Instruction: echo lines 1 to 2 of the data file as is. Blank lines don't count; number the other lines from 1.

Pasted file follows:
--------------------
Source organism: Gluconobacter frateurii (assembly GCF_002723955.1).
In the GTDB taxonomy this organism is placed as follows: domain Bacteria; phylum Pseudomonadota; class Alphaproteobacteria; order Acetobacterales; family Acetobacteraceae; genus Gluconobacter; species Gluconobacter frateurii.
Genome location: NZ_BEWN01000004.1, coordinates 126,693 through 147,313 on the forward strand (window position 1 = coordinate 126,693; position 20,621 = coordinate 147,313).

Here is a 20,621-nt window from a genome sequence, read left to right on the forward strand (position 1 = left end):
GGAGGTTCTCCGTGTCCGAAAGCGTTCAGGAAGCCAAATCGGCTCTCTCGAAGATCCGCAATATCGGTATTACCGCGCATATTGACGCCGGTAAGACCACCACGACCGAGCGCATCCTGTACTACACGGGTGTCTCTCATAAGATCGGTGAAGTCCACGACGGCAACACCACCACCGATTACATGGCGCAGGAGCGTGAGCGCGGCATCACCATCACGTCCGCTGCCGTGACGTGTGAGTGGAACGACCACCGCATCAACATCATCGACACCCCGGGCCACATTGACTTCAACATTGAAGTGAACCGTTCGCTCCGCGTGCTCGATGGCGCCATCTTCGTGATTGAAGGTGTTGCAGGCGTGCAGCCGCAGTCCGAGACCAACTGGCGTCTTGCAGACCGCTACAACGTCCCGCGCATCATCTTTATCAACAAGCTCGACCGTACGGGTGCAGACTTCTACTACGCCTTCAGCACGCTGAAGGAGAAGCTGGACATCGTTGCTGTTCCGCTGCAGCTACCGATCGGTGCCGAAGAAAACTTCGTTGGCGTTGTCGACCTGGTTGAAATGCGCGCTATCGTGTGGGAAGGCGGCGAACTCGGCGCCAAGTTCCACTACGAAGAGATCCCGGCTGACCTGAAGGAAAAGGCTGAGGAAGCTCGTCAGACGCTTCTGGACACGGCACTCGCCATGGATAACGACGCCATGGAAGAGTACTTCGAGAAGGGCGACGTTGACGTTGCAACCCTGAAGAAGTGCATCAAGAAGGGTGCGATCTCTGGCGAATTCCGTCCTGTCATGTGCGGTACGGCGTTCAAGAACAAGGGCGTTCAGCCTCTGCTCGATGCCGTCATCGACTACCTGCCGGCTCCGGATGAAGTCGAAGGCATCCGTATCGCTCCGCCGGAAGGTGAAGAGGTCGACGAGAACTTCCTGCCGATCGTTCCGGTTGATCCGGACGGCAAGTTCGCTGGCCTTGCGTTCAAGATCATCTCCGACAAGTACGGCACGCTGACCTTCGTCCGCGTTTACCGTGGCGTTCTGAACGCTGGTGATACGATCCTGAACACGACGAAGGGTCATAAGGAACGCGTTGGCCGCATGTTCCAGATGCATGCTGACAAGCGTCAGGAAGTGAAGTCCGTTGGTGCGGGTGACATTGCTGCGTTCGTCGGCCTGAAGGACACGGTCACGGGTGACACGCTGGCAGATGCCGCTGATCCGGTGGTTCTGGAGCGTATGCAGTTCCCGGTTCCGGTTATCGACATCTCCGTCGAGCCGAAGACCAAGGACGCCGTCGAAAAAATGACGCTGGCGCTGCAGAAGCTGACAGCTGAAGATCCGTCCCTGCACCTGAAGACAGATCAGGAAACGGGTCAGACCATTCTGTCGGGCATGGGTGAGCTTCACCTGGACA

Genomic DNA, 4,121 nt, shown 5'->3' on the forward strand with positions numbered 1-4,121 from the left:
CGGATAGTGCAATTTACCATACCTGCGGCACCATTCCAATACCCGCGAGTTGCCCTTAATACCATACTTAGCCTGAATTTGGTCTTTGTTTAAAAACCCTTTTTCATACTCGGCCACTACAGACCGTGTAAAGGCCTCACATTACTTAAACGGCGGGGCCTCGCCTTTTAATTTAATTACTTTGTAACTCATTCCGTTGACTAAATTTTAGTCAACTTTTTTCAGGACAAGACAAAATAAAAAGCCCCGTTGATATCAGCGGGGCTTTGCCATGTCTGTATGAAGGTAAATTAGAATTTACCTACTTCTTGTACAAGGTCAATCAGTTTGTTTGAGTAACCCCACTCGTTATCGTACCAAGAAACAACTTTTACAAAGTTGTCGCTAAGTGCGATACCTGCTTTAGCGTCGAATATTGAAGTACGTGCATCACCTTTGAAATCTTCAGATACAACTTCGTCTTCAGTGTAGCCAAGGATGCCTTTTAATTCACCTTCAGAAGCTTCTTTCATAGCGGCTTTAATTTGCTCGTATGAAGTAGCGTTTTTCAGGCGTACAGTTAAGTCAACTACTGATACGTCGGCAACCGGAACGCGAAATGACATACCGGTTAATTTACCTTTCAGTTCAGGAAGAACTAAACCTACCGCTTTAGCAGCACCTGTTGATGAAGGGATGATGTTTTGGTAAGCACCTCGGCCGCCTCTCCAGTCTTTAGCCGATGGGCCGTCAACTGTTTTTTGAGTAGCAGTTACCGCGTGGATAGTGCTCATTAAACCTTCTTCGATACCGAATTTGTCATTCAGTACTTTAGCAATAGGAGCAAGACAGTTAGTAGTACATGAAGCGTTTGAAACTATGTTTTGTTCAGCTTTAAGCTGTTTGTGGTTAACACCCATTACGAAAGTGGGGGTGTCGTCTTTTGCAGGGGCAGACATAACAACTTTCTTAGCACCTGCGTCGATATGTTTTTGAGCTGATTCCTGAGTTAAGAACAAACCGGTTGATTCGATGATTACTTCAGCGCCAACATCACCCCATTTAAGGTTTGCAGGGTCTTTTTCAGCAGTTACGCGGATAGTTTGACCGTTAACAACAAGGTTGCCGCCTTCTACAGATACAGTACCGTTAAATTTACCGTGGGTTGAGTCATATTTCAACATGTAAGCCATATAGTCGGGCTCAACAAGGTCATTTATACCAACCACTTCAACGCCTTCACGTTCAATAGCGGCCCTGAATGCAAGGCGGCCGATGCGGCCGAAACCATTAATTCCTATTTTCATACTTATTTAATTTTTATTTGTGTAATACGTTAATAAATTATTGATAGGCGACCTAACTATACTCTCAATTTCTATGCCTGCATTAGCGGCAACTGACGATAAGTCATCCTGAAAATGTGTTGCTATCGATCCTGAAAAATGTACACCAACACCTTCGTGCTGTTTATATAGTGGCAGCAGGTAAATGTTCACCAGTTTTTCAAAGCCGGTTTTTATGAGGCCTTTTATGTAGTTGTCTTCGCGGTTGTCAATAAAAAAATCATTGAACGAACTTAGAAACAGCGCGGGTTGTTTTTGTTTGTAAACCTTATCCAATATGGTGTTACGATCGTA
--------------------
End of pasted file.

Source organism: Gluconobacter frateurii (assembly GCF_002723955.1).
In the GTDB taxonomy this organism is placed as follows: domain Bacteria; phylum Pseudomonadota; class Alphaproteobacteria; order Acetobacterales; family Acetobacteraceae; genus Gluconobacter; species Gluconobacter frateurii.